Why are slice indices the way they are in python?

Discussion in 'Python' started by Steve Bergman, Nov 30, 2006.

  1. A couple of off the wall questions.

    It seems to me that there is usually a solid *reason* for things in
    Python and I'm wondering about the rationale for the way slicing works:

    my_string[2:5]

    gets you the 3rd through the 3rd through the 5th character of the
    string because indexing starts at 0 and you get everything up to, but
    not including the second index.

    Why? It doesn't seem intuitive to me. To me, it makes it harder, not
    easier, to work with slices than if indexing started at 1 and the
    above expression got you the 2nd throught the 5th character.

    Another thing that I've been puzzling over is the pow() function.

    pow(x,y) gives x**y. Fine.

    But pow(x,y,z) gives (x**y) % c

    I'm curious to know what the pressing reason for such a feature was.
    Steve Bergman, Nov 30, 2006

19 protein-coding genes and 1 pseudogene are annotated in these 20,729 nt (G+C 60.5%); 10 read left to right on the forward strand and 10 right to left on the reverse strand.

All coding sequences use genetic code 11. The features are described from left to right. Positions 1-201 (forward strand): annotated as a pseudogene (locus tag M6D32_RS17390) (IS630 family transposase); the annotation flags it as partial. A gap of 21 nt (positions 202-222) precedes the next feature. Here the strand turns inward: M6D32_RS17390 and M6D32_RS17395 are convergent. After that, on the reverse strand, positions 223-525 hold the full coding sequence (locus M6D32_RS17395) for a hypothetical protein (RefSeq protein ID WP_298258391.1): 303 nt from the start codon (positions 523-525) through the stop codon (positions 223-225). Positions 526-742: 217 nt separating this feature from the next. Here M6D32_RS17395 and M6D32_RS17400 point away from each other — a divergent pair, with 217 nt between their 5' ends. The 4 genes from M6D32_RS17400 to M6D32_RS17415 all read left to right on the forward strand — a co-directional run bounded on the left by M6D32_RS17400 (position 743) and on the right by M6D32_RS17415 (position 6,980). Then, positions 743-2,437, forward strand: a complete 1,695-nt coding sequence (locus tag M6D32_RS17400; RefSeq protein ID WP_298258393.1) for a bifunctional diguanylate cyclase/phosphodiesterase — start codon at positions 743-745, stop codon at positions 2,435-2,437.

#1
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  2. Steve Bergman

    Terry Reedy Guest

    "Steve Bergman" <> wrote in message
    news:...
    >A couple of off the wall questions.
    >
    > It seems to me that there is usually a solid *reason* for things in
    > Python and I'm wondering about the rationale for the way slicing works


    Yes, see below.

    > my_string[2:5]
    >
    > gets you the 3rd through the 3rd through the 5th character of the
    > string because indexing starts at 0 and you get everything up to, but
    > not including the second index.
    >
    > Why?


    len(s[2:5])== 5-2
    s[2:5] + s[5:7] == s[2:7]


    > Another thing that I've been puzzling over is the pow() function.
    >
    > pow(x,y) gives x**y. Fine.
    >
    > But pow(x,y,z) gives (x**y) % c


    you obvious meant (x**y) % z

    >
    > I'm curious to know what the pressing reason for such a feature was.


    Such exponential remainders are used in cryptography work, for instance,
    with fairly large values, and can be efficiently computed, especially in C,
    *without* computing a humongous x**y intermediate value.

    Since this is an int function, it does not really belong in the floating
    point math module.

    Terry Jan Reedy
    Terry Reedy, Nov 30, 2006
    #2
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  3. On 29 Nov 2006 20:28:35 -0800, "Steve Bergman" <>